GIVEN what he was exposed to on a prev-ious visit to Hearts' ground, Neil Lennon could probably be forgiven if he was secretly wishing Wednesday's SPL game would be his last trip to Tynecastle.
The atmosphere on Celtic's excursions there can be distinctly poisonous, not least on the night Lennon was attacked as he stood on the touchline during a match in May last year.
But the Northern Irishman feeds off the adrenalin that pours down from the steeply-banked stands in Gorgie and is genuine when he says the loss of the Hearts-Celtic fixture, at the same time as the Old Firm match, would have dire consequences for the Scottish game.
Hearts face extinction unless they can pay an outstanding tax bill of £450,000 by next weekend. Lennon hopes a way can be found to rescue them from crisis. "I hope it is not the last [game between the sides] ever, because despite the incident a couple of years ago I like Tynecastle as a venue," the Celtic manager said.
"With it being a midweek game as well it will be a wee bit more electric in the atmosphere. It is bad enough losing Rangers but to lose probably the third-biggest club in Scotland would be nothing short of disastrous really. So I am hoping they can get through the problems they are going through at the moment and come out the other side."
Lennon sat alongside Hearts manager John McGlynn at the Scottish Football Hall of fame dinner a fortnight ago, and expressed his sympathies.
He has been impressed by the rebuilding job performed by the former Raith Rovers manager after the likes of Craig Beattie, Rudi Skacel, Ian Black and David Templeton were lost to the squad. Young striker Callum Paterson, in particular, has caught Lennon's eye.
"It was probably the last thing he wanted to talk about," Lennon said. "He is a great football guy, he has just inherited the club at probably the wrong time. When you consider the job he did at Raith, to be going through this must be tough for him."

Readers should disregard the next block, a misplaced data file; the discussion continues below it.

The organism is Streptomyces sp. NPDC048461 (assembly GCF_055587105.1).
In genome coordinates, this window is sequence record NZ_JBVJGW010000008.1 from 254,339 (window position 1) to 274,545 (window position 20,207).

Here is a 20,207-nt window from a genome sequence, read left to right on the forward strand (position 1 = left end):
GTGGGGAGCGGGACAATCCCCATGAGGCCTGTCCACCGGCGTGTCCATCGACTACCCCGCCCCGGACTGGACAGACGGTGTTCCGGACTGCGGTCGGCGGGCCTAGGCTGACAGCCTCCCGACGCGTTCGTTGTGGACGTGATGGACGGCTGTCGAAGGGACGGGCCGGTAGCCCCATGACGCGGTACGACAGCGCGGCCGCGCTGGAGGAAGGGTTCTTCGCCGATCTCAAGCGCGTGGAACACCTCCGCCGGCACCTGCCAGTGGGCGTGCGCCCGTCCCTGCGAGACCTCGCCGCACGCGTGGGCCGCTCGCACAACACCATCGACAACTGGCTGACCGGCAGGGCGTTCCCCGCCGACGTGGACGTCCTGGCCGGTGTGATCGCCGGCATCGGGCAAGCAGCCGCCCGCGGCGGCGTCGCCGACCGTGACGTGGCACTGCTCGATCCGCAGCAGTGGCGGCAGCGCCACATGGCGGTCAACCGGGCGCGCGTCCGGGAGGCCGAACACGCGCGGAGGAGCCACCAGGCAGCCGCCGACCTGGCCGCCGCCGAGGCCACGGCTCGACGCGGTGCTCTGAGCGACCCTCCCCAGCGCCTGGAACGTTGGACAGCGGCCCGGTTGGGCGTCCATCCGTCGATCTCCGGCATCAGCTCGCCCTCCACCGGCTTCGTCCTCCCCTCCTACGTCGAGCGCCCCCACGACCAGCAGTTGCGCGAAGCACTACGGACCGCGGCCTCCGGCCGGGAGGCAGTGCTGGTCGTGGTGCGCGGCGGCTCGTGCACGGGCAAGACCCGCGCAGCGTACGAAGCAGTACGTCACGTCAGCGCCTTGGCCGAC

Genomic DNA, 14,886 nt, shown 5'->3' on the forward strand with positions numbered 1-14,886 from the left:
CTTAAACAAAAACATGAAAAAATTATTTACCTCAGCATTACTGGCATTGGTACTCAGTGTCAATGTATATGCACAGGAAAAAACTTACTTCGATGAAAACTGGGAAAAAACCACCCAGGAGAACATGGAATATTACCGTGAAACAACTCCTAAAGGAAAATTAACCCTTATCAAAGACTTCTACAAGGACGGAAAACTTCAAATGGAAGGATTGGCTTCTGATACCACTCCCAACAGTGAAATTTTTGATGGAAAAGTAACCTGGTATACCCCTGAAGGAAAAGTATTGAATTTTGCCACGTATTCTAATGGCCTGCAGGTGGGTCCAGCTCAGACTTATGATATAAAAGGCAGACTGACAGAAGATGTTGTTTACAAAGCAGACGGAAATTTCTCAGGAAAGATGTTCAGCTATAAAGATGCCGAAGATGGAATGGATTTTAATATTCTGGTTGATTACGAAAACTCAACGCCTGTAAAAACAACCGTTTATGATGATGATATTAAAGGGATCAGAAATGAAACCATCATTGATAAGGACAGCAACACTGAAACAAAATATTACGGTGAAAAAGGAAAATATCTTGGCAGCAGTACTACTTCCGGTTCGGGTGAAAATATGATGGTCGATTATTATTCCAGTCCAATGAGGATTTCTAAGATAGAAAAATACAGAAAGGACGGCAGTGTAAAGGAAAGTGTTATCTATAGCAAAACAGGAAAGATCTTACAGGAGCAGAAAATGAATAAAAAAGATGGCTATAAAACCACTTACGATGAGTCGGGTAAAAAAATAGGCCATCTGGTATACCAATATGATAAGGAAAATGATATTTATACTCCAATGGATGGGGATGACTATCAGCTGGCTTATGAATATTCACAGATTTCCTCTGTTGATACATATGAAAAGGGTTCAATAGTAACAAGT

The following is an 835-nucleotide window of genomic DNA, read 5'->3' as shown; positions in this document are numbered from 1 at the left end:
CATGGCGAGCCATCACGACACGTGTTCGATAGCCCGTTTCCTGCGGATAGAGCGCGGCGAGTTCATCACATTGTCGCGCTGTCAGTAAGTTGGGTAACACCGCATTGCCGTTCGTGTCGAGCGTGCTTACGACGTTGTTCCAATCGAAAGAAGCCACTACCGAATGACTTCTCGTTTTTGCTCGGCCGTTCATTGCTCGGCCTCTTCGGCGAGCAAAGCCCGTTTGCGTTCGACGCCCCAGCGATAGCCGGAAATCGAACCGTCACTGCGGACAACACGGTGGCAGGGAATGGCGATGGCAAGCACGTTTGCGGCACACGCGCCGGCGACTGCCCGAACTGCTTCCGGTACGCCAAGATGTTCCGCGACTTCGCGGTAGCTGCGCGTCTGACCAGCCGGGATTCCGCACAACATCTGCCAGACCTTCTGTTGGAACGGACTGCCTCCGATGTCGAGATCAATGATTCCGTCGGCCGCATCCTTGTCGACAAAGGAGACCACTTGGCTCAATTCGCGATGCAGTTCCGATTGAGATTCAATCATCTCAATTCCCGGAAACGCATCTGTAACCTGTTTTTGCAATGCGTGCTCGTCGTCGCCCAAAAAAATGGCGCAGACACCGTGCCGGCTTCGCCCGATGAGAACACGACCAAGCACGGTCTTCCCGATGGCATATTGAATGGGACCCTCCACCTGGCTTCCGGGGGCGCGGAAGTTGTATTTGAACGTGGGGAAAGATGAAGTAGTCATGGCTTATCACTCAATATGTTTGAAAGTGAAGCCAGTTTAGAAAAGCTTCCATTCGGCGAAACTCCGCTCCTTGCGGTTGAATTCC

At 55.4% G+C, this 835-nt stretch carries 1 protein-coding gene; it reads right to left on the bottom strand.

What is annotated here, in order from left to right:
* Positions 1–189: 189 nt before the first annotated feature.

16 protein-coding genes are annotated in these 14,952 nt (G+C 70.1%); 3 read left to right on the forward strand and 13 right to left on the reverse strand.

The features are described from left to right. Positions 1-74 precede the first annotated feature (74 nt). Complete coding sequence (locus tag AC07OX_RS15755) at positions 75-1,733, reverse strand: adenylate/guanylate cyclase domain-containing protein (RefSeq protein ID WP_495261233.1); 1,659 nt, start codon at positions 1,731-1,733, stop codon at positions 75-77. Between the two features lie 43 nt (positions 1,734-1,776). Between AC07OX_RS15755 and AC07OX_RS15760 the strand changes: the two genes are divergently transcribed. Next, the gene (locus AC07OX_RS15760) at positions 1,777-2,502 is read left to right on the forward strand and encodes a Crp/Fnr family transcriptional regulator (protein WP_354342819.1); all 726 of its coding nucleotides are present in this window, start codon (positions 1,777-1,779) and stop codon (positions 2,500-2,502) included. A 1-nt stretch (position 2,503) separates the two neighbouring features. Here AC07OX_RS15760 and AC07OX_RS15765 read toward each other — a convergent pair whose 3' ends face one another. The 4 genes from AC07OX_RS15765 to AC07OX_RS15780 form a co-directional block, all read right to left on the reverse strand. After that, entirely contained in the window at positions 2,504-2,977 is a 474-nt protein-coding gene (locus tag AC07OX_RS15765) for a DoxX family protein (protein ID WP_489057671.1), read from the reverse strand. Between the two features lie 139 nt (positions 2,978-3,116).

The Hearts players rarely seem to let the club's financial trouble affect them, but the sense of occasion may also serve to lift the visitors.
Celtic may have struggled to lift themselves for some league games this season, but last Saturday's 2-0 victory over Aberdeen in front of a near sell-out crowd at Pittodrie underlined the fact they also seem to thrive amid adversity.
"I am hoping the atmosphere will be good and it will heighten the senses of the players," Lennon said.
That atmosphere may remain unchanged from past years, but the two clubs no longer compete on a level playing field. There have been changes aplenty in the Hearts side even from that which knocked Celtic out of the Scottish Cup at the semi-final stage last season.
McGlynn, who was appointed after Paulo Sergio's departure in the summer, admits the fiscal gap between the teams is widening, but, as the Parkhead side showed against Barcelona, that does not make the more well-off side invincible.
"The stage they're playing on is where they want to be and they've done exceptionally well on it – better than some of us might have imagined given they might have had to cut back a bit with losing Rangers," McGlynn said.
"And because of that, they're making more money, getting points in the Champions League and creating even more money. So you can only see the gap getting wider.
"It's not rocket science – if you spend your money wisely you have the opportunity to bring better players to your club and enhance your team further. It helps Scottish football gain respect, it helps the co-efficient, but the gap could keep growing because of it."
While Hearts have thrown their focus upon youth, it must also be galling for managers such as McGlynn to know Celtic also have much of the best young talent in the land on their books, such as Tony Watt.
Jason Holt, a highly-rated young midfielder who has made an impact in the Tynecastle first team in recent weeks, is looking forward to renewing acquaintances with the striker, a Scotland Under-19 squad-mate he has locked horns with in many a Hearts-Celtic youth team clash.
"I know Tony from Scotland trips we have been on and we are quite good friends," Holt said. "He's always managed to score so I wasn't surprised to see him burst on the scene and bag the goals he has done. I am happy for him that's he's doing so well."
This new mutual appreciation society between east end of Glasgow and west end of Edinburgh will be suspended at around 7.45pm on Wednesday night.